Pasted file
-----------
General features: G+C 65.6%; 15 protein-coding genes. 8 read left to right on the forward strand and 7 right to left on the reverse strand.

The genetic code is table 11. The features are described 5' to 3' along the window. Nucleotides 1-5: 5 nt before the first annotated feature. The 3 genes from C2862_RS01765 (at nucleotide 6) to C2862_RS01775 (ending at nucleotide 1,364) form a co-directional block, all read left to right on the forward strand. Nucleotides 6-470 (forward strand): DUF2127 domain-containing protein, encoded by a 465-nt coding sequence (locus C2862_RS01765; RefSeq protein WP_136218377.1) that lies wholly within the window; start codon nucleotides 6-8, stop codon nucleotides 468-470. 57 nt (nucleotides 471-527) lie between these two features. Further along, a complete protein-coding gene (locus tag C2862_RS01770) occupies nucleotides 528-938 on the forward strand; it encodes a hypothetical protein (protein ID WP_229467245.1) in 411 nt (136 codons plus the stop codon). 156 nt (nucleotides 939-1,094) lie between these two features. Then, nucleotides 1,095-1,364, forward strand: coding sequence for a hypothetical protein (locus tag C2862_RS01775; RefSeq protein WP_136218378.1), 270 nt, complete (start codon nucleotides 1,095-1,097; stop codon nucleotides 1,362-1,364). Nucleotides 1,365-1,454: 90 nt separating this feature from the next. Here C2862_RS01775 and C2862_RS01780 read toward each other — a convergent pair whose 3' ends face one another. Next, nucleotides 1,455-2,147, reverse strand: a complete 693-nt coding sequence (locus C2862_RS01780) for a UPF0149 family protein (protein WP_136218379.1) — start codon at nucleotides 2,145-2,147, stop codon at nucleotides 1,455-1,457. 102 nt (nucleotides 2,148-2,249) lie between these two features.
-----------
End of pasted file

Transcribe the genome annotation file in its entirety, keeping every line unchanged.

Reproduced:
General features: G+C 65.6%; 15 protein-coding genes. 8 read left to right on the forward strand and 7 right to left on the reverse strand.

The genetic code is table 11. The features are described 5' to 3' along the window. Nucleotides 1-5: 5 nt before the first annotated feature. The 3 genes from C2862_RS01765 (at nucleotide 6) to C2862_RS01775 (ending at nucleotide 1,364) form a co-directional block, all read left to right on the forward strand. Nucleotides 6-470 (forward strand): DUF2127 domain-containing protein, encoded by a 465-nt coding sequence (locus C2862_RS01765; RefSeq protein WP_136218377.1) that lies wholly within the window; start codon nucleotides 6-8, stop codon nucleotides 468-470. 57 nt (nucleotides 471-527) lie between these two features. Further along, a complete protein-coding gene (locus tag C2862_RS01770) occupies nucleotides 528-938 on the forward strand; it encodes a hypothetical protein (protein ID WP_229467245.1) in 411 nt (136 codons plus the stop codon). 156 nt (nucleotides 939-1,094) lie between these two features. Then, nucleotides 1,095-1,364, forward strand: coding sequence for a hypothetical protein (locus tag C2862_RS01775; RefSeq protein WP_136218378.1), 270 nt, complete (start codon nucleotides 1,095-1,097; stop codon nucleotides 1,362-1,364). Nucleotides 1,365-1,454: 90 nt separating this feature from the next. Here C2862_RS01775 and C2862_RS01780 read toward each other — a convergent pair whose 3' ends face one another. Next, nucleotides 1,455-2,147, reverse strand: a complete 693-nt coding sequence (locus C2862_RS01780) for a UPF0149 family protein (protein WP_136218379.1) — start codon at nucleotides 2,145-2,147, stop codon at nucleotides 1,455-1,457. 102 nt (nucleotides 2,148-2,249) lie between these two features.